Monday, December 4, 2017

Celebrating Creole: The Neighborhood Story Project Brings Creole Language and History to Life with Holiday Dinner, Concert and Francis X. Pavy Art Exhibit Dec. 8

It’s not an easy thing to save a language. But New Orleans musician Bruce “Sunpie” Barnes and University of New Orleans anthropologist Rachel Breunlin of The Neighborhood Story Project are giving it their best shot.

For the last three years, the pair have been collaborating with Lafayette musician Leroy Etienne, L’Union Creole and the New Orleans Jazz National Historic Park on a project called Le Kér Creole (translated “The Creole Heart”), a forthcoming CD and book that together aim to preserve and repatriate Creole language, history and music in a city that has tended to forget it. The project includes new, original compositions by Barnes and Etienne as well as some historic pieces, all of which are transcribed in their original language and translated into English.

On Friday, Dec. 8, The Neighborhood Story Project hosts a free live jazz concert and art show at its headquarters, 2202 Lapeyrouse St, in celebration of Le Kér Creole and the stories and legacy that inspired it. The event, which will go from 6 to 9 p.m., will feature Don Vappie, Louis Ford and the New Orleans Jazz National Historical Park’s Arrowhead Jazz Band, as well as L’Union Creole.

Co-sponsored by the Department of Anthropology and the Midlo Center for New Orleans Studies at the University of New Orleans, the celebration will also include an opportunity for visitors to view an altar dedicated to Juan San Malo, leader of the escaped slaves who became known as Maroons who settled outside New Orleans in the 1780s. San Malo evaded white authorities for years before he was hung in Jackson Square in 1784. Such altars have been erected around the city, including at The Music Box Village, the Old U.S. Mint and Bullet’s Sports Bar.

Also on display during the event, “In the Company of San Malo,” an installment of works by Lafayette artist Francis X. Pavy. The exhibition consists of 10 illuminated lithopanes constructed of translucent porcelain that pay tribute to the Maroon villages who are believed to have spoken Louisiana Creole. The artwork will also be on display at The Neighborhood Story Project headquarters through February.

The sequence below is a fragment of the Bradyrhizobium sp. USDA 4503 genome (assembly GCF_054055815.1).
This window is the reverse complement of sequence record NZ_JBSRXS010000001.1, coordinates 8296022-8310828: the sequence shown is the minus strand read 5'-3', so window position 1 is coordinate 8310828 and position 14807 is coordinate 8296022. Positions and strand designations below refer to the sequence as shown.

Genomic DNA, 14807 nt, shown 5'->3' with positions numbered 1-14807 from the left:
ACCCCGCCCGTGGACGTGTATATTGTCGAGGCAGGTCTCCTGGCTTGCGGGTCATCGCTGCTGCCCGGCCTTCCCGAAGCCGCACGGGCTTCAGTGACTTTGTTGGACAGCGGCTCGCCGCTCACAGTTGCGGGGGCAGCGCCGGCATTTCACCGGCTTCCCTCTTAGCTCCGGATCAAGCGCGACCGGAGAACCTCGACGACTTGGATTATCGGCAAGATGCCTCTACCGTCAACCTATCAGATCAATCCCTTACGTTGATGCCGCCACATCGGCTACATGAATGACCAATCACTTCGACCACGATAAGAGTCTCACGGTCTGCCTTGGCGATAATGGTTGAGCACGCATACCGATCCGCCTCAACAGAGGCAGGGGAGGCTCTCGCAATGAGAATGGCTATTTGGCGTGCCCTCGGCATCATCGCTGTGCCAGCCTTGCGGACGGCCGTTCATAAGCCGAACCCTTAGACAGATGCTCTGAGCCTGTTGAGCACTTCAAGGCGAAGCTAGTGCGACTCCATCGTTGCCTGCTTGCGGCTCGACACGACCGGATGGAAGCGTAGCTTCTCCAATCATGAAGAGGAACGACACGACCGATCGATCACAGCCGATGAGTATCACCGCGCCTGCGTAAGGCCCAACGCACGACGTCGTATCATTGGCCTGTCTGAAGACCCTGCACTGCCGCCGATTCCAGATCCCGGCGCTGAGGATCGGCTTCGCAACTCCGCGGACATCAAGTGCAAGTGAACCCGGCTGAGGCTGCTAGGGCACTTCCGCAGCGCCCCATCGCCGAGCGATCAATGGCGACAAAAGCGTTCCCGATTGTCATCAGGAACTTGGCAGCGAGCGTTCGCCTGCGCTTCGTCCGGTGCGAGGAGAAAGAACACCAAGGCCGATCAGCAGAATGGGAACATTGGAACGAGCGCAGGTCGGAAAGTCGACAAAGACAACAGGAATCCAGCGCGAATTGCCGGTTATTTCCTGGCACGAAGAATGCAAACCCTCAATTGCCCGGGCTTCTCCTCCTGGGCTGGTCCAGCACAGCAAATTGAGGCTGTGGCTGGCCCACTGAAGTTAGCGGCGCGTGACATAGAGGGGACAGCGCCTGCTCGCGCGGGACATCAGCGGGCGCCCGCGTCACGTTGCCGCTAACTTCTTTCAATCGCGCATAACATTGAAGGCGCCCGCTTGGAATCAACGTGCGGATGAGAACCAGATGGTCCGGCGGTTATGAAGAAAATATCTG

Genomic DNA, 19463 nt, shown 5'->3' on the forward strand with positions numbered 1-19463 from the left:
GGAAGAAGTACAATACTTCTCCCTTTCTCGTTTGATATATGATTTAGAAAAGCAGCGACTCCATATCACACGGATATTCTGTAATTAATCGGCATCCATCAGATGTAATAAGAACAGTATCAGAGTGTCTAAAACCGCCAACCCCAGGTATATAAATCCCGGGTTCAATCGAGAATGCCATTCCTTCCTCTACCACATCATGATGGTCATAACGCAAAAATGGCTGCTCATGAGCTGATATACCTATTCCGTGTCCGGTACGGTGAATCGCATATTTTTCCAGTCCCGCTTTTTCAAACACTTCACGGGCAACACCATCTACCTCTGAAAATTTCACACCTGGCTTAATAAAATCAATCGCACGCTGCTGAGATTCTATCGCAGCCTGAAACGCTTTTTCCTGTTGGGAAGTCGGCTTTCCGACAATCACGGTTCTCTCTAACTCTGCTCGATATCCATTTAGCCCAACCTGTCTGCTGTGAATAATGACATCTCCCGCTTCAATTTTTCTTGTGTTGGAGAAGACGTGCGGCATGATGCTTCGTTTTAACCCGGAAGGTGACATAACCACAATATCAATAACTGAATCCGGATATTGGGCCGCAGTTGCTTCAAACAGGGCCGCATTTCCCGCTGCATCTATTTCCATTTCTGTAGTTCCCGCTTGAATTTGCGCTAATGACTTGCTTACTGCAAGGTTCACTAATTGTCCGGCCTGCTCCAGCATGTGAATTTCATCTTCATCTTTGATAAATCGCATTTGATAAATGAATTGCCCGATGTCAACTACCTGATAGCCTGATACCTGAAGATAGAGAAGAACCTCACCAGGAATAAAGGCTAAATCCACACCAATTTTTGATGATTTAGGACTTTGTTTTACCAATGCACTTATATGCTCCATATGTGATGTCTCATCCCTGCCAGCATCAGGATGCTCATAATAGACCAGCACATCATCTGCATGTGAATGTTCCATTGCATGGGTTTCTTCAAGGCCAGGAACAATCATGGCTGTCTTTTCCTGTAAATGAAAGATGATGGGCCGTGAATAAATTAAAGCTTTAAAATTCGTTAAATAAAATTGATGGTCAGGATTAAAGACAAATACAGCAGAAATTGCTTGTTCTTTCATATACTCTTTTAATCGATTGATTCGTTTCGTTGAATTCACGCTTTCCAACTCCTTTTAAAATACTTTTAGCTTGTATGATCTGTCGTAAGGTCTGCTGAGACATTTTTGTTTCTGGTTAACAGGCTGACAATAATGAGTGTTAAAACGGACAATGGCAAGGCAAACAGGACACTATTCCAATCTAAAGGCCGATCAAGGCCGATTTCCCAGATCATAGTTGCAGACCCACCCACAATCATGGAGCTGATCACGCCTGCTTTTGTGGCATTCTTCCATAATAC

Barnes, an Arkansas-born musician with roots in Louisiana, has become a beloved mainstay of the Louisiana music scene. Fronting Sunpie and the Louisiana Sunspots, he plays zydeco with a mixture of blues, gospel, R&B and more, in a distinct musical genre steeped in Creole French, a language he says he connected with instantaneously.

“I felt that there was a definite need for a CD project recording that spoke directly to the original Language that was created in south Louisiana, Louisiana Creole,” Barnes said. He said he turned to Breunlin because The Neighborhood Story Project seemed a natural home for work that aims to reacquaint New Orleanians with their own stories, stories that might otherwise be forgotten if not chronicled and shared with the community.

The Neighborhood Story Project works in partnership with the University of New Orleans to create books and published materials that create relevant literature documenting local culture and history. while empowering people to author their own stories, providing writing, interviewing and photography workshops and more.

The public is invited to the Dec. 8 celebration, which includes dinner by Coco Hut. Two sets of music will begin at 6 p.m., and will include songs from Le Kér Creole, which are forthcoming in 2018.